Equuleus (Pronounciation:Ek-we-lee-us, Abbrev:Equ, Latin:Equulei) is a constellation, one of 88 constellations that the night sky is divided into. The sky is not divided up equally between the constellations. Equuleus takes up 71.641 sq. degrees of the night sky which equates to 0.17% of the night sky. Equuleus is the 87th largest in terms of size in the night sky.
The constellation name means The Horse . The constellation is one of the original constellations that was devised by the Ancient Greco-Egyptian astronomer Ptolemy who lived between 90 A.D. and 168 A.D.
There are 4 stars that make up the main constellation. The hipparcos satellite scanned and detailed 170 stars. There are 11 stars that can be seen with the naked eye in the constellation on a very clear night sky.
Equuleus is not a member of the Zodiac group of twelve constellations that appear when the Sun sets. Equuleus is an equatorial constellation that can be seen by countries nearest the Equator.
The distance to Equuleus is not calculable because all the stars that make up the constellation are at various distances. The best answer for distance to Equuleus is to calculate the average distance of the stars.
There are no deep space objects that were identified by Charles Messier in this constellation. There are no non-Messier deep space objects in this constellation that are covered at present on this site.
The image at the top right of this page was generated using Night Vision, a free to use and download application by Brian Simspon.
The caveat of these stars are that they are catalogued on this site. If you know of a star that is nearer or further then do let me know in the comments and I'll add it to the site. The stars mentioned are from the Hipparcos catalogue or have been added because of their special status.
The nearest star to Earth is Gliese 818 which is roughly about 49.11 Light Years from the Earth. The nearest star to the Earth with an exoplanet is HD 200964 which is about 235.5 Light Years.
The furthest star that is located in the constellation is HIP 103586 and it is 81540.84 light years away from the Sun. The furthest figure is derived from either the 1997 or 2007 Hipparcos star catalogue parallax figure and it has been known to produce distances that are wrong.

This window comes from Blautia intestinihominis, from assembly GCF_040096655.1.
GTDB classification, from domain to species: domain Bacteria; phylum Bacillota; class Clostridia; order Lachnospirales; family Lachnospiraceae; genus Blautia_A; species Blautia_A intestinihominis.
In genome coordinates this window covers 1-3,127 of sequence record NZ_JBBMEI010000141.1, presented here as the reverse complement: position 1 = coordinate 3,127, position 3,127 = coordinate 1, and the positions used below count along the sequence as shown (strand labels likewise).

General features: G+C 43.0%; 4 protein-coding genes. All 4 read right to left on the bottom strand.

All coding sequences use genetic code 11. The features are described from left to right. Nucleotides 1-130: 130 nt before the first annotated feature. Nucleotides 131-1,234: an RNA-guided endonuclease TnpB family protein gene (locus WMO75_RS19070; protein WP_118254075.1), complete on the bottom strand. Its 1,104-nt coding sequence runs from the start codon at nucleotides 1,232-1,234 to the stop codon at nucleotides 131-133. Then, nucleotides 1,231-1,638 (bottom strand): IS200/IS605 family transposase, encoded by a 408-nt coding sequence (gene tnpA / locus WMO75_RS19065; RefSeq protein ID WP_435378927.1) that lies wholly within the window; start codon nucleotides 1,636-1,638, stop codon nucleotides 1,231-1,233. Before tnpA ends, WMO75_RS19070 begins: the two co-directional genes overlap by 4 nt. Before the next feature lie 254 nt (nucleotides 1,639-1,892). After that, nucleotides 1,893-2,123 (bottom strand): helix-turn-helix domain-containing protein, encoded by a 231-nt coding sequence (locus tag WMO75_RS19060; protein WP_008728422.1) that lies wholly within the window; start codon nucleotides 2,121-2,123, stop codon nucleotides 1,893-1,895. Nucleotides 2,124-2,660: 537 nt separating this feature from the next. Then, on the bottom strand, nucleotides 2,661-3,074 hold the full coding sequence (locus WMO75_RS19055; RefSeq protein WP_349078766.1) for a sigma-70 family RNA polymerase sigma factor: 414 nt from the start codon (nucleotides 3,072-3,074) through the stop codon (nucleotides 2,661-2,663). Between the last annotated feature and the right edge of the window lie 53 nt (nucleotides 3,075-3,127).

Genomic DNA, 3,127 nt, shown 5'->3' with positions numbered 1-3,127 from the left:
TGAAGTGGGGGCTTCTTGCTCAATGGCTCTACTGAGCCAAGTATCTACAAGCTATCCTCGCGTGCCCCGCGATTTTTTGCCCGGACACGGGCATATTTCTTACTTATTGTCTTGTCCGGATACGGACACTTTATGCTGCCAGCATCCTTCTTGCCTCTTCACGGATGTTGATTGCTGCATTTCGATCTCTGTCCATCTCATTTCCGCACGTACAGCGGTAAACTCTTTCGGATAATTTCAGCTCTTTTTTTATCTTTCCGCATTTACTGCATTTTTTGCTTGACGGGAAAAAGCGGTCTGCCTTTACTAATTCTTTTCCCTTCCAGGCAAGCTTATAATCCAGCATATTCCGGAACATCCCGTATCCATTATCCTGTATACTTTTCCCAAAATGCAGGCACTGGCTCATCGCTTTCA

The brightest star in Equuleus is Kitalpha and is located about 55.90 light years from the Sun. The star has a apparent magnitude of 3.92 but an absolute magnitude of 0.09 when the star is viewed from a distance of 10 Parsecs or 32.6 Light Years. The star is recognised as being the brightest in the constellation as it has the Bayer status of Alpha.
The dimmest star that can be seen in Equuleus with the naked eye is HD 199942. The dim star has an apparent magnitude of 5.98. The dimmest star that a person is able to see with their naked eye is 6.0 magnitude based on the table in the reference. Ref: University of Michigan.
Equuleus was a horse known as Celaris, the foal brother of Pegasus who was given to Mercury by Castor. Pegasus was the mythological winged horse that was tamed by Perseus on his quest to save Andromeda from being eaten by Cetus, the sea whale.
|Is a Zodiac Sign||No|
|Area||71.641 sq. deg.|
|Percentage of Night Sky||0.17%|
|Site Exoplanet Count||5|
|Meteor Shower Count||2|
|Nearest Star||Gliese 818|
|Nearest Star with Exoplanet(s)||HD 200964|
|Dimmest Star||HD 199942|
|Furthest Star||HIP 103586|
|Bright Star Count||11|
|Hipparcos Star Count||170|
|Main Star Count||4|
|Messier Deep Space Object Count||0|
|*Non-Messier Deep Space Object Count||0|
|Bordering / Neighbouring / Surrounding Constellations||Delphinus|
*Note: The number of Non-Messier Deep Space Object Count relates to how many are covered on this site not how many there are.
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